As a college president, Dr. Harry Jenkins was known for his loyalty to Tyler Junior College, strict nature and larger than life personality.

As a statue, though, he was surprisingly more laid back. For the past 11 years, Jenkins' life-sized bronze counterpart has been a beloved extension of the family for a pair of Austin friends.

"Over the years … Dr. Jenkins has been very busy," TJC President Dr. Mike Metke said. "He's traveled a lot. He's been a crime fighter, a celebrity guest, a host at parties, and he's tired and ready to come home, and we're excited."

On Thursday, Metke announced that the Jenkins statue, which was stolen from the TJC campus 18 years ago, has been returned home — but not without having some adventures in its absence.

Metke and other TJC administrators unveiled the 300-pound bronze sculpture by John Harper during a news conference.

The statue, which has an estimated value of $30,000, went missing on April 16, 1995. And although the college enlisted the Tyler Police Department to help with the investigation, nothing turned up.

Over the years, rumors abounded.

"He was reported to be at the bottom of Lake Tyler and at a frat house in Austin and all over," Metke said. "The truth might be even more interesting."

In 2011, the year of TJC's 85th anniversary, the college reopened the investigation. This time it was criminal justice students who would search for the statue with help from area law enforcement agencies. Crimestoppers offered a reward and the media covered the announcements.

"We're here today really because of that cold case investigation and the media's help," Metke said.

It turns out no one still knows, or those who do aren't telling, what happened to the statue from 1995 to 2002.

But, since 2002, the statue has been in the custody of Bernardo "Berny" Trevino, a building engineer, who found it abandoned while working for an Austin area apartment complex.

The apartment had received a complaint from a resident about a statue that another resident had on the patio. Trevino went to check it out and sure enough, he found the statue, but the resident was gone.

The complex normally trashed everything left in an abandoned unit, but Trevino said he couldn't part with the statue.

"There was no way I was going to put him in the trash compacter," he said.

So he brought it home and convinced his roommate, Matthew Spencer Remington, to help him unload it.

The two suspected it was stolen and searched the Internet to see if they could find any information about where it came from. But nothing turned up.

So the statue, or "George" as they named it, became a part of the household.

"For the first couple (of) years, we had him on our patio and we'd decorate him for Halloween and for Christmas. He wore a Santa outfit and stuff like that," Trevino said. "And we had a luau, he wore a lei. He was the quiet guy in the corner, and he kept peace."

And for years "George" has remained a part of the family, even going with Trevino when he moved to a different place. It was only this year that he began to consider selling him.

Remington just completed a master's degree in art education and was preparing to move to Montana, so the two had a garage sale to help get rid of some of his stuff.

Trevino had the statue in the garage, and some people asked about it even though he didn't have a price tag on it.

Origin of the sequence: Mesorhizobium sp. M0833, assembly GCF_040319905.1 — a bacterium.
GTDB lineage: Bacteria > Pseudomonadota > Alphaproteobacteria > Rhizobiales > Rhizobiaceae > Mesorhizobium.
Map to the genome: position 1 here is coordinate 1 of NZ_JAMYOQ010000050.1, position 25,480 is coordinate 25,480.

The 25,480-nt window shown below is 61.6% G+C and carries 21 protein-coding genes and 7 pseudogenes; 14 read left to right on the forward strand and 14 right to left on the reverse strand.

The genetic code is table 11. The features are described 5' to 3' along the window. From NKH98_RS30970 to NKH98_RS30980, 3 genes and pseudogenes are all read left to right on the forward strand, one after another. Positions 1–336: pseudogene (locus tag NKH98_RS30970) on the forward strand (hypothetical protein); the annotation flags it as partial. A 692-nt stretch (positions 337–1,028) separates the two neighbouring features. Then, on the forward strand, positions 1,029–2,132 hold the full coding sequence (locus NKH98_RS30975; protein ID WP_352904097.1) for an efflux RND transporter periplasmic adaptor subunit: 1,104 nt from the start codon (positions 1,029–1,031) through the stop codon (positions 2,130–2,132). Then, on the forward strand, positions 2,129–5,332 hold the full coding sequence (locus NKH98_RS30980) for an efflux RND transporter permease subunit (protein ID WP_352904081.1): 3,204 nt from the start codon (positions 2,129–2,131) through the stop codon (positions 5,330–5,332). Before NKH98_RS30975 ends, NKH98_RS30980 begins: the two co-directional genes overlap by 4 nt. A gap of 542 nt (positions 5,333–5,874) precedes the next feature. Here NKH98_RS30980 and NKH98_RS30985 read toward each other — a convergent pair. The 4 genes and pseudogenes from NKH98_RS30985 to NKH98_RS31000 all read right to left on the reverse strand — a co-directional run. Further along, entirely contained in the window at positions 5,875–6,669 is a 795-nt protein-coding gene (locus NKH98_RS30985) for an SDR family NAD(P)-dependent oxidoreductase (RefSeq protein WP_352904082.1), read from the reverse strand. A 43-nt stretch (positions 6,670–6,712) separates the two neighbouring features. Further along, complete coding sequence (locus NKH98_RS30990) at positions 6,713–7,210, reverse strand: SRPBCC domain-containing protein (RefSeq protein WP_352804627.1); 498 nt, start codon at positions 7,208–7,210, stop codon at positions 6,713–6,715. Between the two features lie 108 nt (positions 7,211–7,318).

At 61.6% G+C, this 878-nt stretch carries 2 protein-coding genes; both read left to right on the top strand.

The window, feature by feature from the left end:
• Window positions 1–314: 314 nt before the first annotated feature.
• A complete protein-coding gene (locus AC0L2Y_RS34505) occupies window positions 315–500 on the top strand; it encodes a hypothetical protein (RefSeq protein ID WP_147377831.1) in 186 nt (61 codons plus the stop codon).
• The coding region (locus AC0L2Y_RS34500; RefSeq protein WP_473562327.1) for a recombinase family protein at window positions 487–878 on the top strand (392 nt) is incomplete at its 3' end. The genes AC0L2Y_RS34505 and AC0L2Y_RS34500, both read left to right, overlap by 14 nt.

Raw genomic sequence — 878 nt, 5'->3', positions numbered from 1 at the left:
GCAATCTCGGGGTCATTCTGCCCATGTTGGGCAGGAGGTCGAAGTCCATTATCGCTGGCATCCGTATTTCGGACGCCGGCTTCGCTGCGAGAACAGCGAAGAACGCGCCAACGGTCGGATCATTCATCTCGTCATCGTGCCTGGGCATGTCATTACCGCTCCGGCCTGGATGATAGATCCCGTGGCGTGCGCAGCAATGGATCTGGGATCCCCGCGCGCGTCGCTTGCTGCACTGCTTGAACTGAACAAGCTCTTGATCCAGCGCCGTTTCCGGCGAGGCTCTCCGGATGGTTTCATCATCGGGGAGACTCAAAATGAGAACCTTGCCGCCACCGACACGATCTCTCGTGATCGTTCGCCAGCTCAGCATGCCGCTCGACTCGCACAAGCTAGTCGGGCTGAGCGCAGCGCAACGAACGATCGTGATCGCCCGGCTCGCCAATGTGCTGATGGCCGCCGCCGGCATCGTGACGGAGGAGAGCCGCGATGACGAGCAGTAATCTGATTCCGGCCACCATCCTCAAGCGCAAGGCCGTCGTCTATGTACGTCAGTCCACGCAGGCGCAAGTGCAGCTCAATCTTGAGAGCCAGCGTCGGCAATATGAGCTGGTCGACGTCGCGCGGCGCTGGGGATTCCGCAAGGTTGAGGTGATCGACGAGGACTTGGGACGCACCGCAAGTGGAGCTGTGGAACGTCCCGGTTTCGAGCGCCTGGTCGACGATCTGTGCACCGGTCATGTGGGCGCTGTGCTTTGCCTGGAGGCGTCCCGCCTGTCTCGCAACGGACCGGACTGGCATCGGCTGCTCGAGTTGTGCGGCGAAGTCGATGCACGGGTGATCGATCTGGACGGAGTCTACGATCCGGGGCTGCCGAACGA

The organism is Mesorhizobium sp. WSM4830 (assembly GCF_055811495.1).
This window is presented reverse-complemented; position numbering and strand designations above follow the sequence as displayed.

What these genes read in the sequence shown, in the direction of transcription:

"I told Matthew, ‘Let's Google it one more time,'" Trevino said. "So we Googled the artist, and we found other statues small statues like that, and it said $6,000."

If that was the price for small statues, they figured theirs had to be worth considerably more, which meant it likely belonged to somebody at one time.

"So we Googled again," he said. "We put the artist's name, the year and stolen statue and we had a link and it gave us a phone number for the Crimestoppers, and that's how we did that."

It was their call to the Tyler Police Department that got the ball rolling. The police contacted Tyler Junior College's Police Department Chief Randy Melton.

Melton was at a conference at the time in Denton but contacted Trevino and asked him to send photos. Trevino did, and Melton and Tom Johnson, executive director of campus police, confirmed they had a match.

Melton and Criminal Justice Department chairman Jason Waller traveled to Austin to retrieve the statue, and Metke viewed it July 5.

At that point, it was moved to the President's Office where it had been until Thursday.

Other than the tarnished bronze and a dent on the glasses from when it fell over once, the statue is in good condition.

Metke said the college plans to have local sculptors clean and repair it and reintroduce it to the campus as a landmark, likely in the fall. It will be placed in Jenkins Hall so it overlooks the front lawn, and a security camera will keep watch over it.

Metke said he remains interested in learning who took the statue from the campus and had it before Trevino acquired it. He said the statute of limitations has run out so the college wouldn't prosecute anyone for stealing it. They are just curious who took it and where it was during the seven years before Trevino found it.

Trevino, who received a $5,000 check as a reward, said he is just happy to see "George" returned home and thankful he could be a part of the experience.

"It's an honor to be here with you guys and I know he's well taken care of, and I can't wait to come and visit to see him all polished up and in his place where he's supposed to be …" he said. "It's just awesome that he's back, you know. It was meant to be."

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